Probably an almost adult male, and all of 3mm long, this Hentzia jumping spider (Hentzia mitrata) was virtually invisible except when it moved. (Fully adult males are not spotted, like this one, and have larger and furrier chelicerae. There is a theory that resembling a female while it’s a juvenile can help protect a young male from competition with other male spiders.)
Mitrata (Latin for “head dress”) refers to the “crown” of bright red hairs on the heads of the males. (I think it looks like a ninja turtle headband, don’t you?) The copper color of these spiders is actually uncommon for jumpers; most jumping spiders are dark brown or black.
Like most jumping spiders, H. mitrata hunts by wandering from place to place, looking for prey (they really like my husband’s car for this, for some reason — but there’s also evidence they hunt in the canopies of trees). They only build webs to molt in, or to lay their eggs.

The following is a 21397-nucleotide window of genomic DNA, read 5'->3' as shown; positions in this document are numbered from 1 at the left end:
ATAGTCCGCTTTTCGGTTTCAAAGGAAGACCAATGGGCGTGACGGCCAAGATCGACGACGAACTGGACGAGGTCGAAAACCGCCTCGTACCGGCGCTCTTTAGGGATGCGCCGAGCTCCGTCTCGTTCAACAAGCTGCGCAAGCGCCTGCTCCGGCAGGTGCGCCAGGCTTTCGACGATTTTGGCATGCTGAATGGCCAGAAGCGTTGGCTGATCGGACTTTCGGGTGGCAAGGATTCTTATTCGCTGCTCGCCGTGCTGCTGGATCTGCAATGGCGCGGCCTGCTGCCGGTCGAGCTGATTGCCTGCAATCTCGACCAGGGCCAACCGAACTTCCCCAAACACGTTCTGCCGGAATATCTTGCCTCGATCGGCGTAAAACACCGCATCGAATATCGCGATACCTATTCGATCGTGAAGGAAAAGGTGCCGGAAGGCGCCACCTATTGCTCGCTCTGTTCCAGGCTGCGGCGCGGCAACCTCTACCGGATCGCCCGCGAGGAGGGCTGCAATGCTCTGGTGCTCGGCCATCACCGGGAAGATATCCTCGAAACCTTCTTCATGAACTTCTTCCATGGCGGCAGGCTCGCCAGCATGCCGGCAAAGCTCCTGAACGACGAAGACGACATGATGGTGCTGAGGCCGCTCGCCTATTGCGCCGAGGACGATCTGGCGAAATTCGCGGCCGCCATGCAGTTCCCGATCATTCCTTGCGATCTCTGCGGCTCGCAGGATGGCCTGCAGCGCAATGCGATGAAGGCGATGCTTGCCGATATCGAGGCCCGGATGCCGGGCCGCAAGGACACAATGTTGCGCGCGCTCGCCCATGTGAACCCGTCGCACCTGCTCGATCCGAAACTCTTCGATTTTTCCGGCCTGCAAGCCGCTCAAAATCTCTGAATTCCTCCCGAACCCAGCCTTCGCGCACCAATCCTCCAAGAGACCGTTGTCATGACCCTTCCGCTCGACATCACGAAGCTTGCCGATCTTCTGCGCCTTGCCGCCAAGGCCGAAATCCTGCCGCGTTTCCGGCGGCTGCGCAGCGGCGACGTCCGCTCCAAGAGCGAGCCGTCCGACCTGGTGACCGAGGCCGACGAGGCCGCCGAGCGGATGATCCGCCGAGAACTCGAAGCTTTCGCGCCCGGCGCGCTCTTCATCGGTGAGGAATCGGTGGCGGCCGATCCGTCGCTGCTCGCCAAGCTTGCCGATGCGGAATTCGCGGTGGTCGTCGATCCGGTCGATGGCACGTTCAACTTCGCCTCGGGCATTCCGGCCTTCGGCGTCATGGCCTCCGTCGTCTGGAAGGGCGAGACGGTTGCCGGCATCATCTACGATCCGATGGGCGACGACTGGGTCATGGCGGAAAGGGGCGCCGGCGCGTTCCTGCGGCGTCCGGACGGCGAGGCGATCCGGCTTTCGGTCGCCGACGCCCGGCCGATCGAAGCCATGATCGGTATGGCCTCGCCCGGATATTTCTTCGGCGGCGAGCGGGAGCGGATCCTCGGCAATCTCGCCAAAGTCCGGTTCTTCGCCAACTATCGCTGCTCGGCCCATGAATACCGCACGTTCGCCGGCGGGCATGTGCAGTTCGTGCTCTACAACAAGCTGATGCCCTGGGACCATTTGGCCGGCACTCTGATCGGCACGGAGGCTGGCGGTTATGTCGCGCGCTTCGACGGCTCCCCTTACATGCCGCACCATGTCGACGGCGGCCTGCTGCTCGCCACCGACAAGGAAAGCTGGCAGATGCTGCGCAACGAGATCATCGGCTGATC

Jumping spiders are one of the few beasties where you can tell when they’re looking straight at you. They can’t move their eyes, but they can move their retinas in order to track you. They’ll also follow you with their whole bodies to keep an eye on you as you photograph them.
The above individual is likely a juvenile male, who will molt one or two more times before coming into his adult coloration. For comparison, here’s a female crowned Hentzia jumping spider:
I’d drone on and on about this for hours, because I love these spiders, but this article from the Peckham Society is much more in-depth than I’ll ever be.